Since the Swiss are renowned for their watch making abilities, it seems common sense that Swatch, Rolex and Omega all have outlets here. Biel is also known for other industries too but it is the tourists that really bring in a lot of dollars.
Buying used watches is a great idea for saving money and gives the average tourist the chance to wear something expensive for a fraction of the cost.
The main shopping street is the Bahnhofsstrasse or the Nidaugasse and is totally pedestrian only. People often want to take home the legendary Swiss chocolate or the ubiquitous cuckoo clock that everyone connects to Switzerland.
Another good idea too is to take home a bottle or two of the local wine produced on the nearby mountainsides. People also stock up their wine cellars in this way and it is a cool way to remember a great holiday. Add some locally produced cheese and a bunch of local grapes and this seems a good start to eating al fresco.
Eating Out in Biel
Although Switzerland is usually expensive, visitors will find inexpensive places throughout the town. There are self service meals at reasonable prices or perhaps pay a visit to the Caffe Spettacolo opposite the main station is ideal for snacks and coffees and the like.
The Cafè Hasard near the railway station is also a good place for lovers of snacks etc. For all things organic, Kreuz in the Haupstrasse/Rue Principale 23 in the town of Nidau is the place to be. The place is run by a co-operative and visitors will find old wood floors, a terrace overlooking the garden and great food.
For those who really like the up market feel of a superb restaurant, L’Amphytryon in the Hotel Elite has been named as the best in all of Switzerland. It is closed on Sundays and visitors are advised to book if they don’t want to be disappointed.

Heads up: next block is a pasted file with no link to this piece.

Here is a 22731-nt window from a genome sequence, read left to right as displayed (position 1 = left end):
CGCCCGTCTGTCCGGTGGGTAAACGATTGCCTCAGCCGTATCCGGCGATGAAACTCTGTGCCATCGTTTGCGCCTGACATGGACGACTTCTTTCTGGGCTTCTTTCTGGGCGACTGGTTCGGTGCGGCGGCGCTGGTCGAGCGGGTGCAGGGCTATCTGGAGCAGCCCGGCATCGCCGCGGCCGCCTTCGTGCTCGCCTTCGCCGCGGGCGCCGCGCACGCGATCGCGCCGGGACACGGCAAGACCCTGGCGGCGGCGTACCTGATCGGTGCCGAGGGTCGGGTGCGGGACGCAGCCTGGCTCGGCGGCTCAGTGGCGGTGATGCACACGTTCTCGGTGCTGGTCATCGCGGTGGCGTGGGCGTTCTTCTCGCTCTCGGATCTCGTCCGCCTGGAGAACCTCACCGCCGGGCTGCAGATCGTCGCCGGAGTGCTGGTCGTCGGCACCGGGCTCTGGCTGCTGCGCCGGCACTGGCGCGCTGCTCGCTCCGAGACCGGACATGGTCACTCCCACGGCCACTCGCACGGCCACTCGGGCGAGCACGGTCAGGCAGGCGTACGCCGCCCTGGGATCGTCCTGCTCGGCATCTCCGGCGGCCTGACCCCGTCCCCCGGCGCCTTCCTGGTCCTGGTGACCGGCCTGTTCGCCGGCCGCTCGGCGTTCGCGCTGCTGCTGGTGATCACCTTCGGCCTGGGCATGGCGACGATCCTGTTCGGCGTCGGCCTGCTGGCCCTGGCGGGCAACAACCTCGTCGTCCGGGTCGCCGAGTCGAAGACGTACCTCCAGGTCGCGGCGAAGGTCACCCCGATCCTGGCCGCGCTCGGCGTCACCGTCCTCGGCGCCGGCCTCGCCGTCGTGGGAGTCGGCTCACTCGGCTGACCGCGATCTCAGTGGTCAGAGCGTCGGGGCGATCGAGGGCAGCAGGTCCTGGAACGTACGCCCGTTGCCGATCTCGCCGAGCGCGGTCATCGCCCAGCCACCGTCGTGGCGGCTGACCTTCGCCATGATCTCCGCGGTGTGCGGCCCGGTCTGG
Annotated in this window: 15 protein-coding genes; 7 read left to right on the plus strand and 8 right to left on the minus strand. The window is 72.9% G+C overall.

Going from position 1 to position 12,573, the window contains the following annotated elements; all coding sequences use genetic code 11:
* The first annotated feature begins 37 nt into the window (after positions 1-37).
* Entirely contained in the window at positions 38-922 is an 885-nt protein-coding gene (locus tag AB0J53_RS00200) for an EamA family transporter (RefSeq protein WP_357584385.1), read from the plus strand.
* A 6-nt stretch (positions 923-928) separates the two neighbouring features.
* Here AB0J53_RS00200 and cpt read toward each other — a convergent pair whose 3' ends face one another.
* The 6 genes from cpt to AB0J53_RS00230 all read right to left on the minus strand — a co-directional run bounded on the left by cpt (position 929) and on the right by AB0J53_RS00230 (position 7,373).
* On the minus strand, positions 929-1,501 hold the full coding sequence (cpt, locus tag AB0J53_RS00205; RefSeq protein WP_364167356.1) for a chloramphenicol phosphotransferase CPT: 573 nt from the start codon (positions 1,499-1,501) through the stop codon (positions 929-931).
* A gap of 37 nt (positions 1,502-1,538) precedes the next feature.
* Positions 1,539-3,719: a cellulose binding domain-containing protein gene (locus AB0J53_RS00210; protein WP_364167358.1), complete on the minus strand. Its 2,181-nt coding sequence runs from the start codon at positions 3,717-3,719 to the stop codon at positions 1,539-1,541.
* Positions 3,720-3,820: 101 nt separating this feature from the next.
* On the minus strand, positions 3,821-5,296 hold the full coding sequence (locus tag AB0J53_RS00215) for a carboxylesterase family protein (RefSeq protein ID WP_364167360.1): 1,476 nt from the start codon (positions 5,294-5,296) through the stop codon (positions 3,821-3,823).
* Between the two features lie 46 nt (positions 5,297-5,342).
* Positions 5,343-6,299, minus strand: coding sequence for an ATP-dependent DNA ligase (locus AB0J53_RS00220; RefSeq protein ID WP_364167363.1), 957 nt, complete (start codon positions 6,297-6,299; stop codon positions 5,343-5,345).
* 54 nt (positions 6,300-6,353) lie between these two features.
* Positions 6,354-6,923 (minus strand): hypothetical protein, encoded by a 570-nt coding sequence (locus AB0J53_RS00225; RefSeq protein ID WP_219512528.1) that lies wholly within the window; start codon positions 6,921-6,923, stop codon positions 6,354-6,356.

Nightlife in Biel
Because Biel is full of students, there is a thriving bar scene going on. Unexpected events occur regularly at the Gaskessel/Coupole but it is the La Totonde brasserie which sees all the trendy people gathering both local and visitor.
There seems to be a distinct lack of nightlife in general in Biel so most people go off to Mad Ndau, as they call it, for an evening of old music and a dance. The place is not very bright or beautiful but it does see a regular crowd gathering there. On some nights there is just one price for admission and drinks and this is why the place is so popular.
Anything of local interest
In the old town, Biel holds a cultural week every year. Called the Pod’Ring, old folks and young folks gather in the square to dance away the hours every afternoon. During the night time hours, theatre and literature performances abound. Some celebrities are invited to entertain and those who come can expect to find food and drink being sold just about everywhere.
The first of August is the Swiss National Day so there are usually fireworks displays all over the cities. Try to get a ride on a boat and watch this from the lake. A great experience indeed.
Biel has its own carnival, called the Charivari, which occurs in the second week of February. Brass bands try to outdo each other and there is a competition to crown the Prince of the Carnival. He will be handed the keys to the city by no less than the mayor himself and then a huge concert takes place to mark the end of the five days of celebration. All the different restaurants and other public venues vie for attention by decorating their establishments to get people in the right mood to enjoy this lovely festival.
In 2013, Biel will be home to the Swiss Federal Gymnastics Festival. There are more than one hundred events taking place in June and the city is expect a minimum of sixty thousand competitors and a hundred and twenty thousand visitors just for this one event. It is the largest event since the Expo 02 gathering in the region so the locals are quite excited to be hosting it next year.This is a test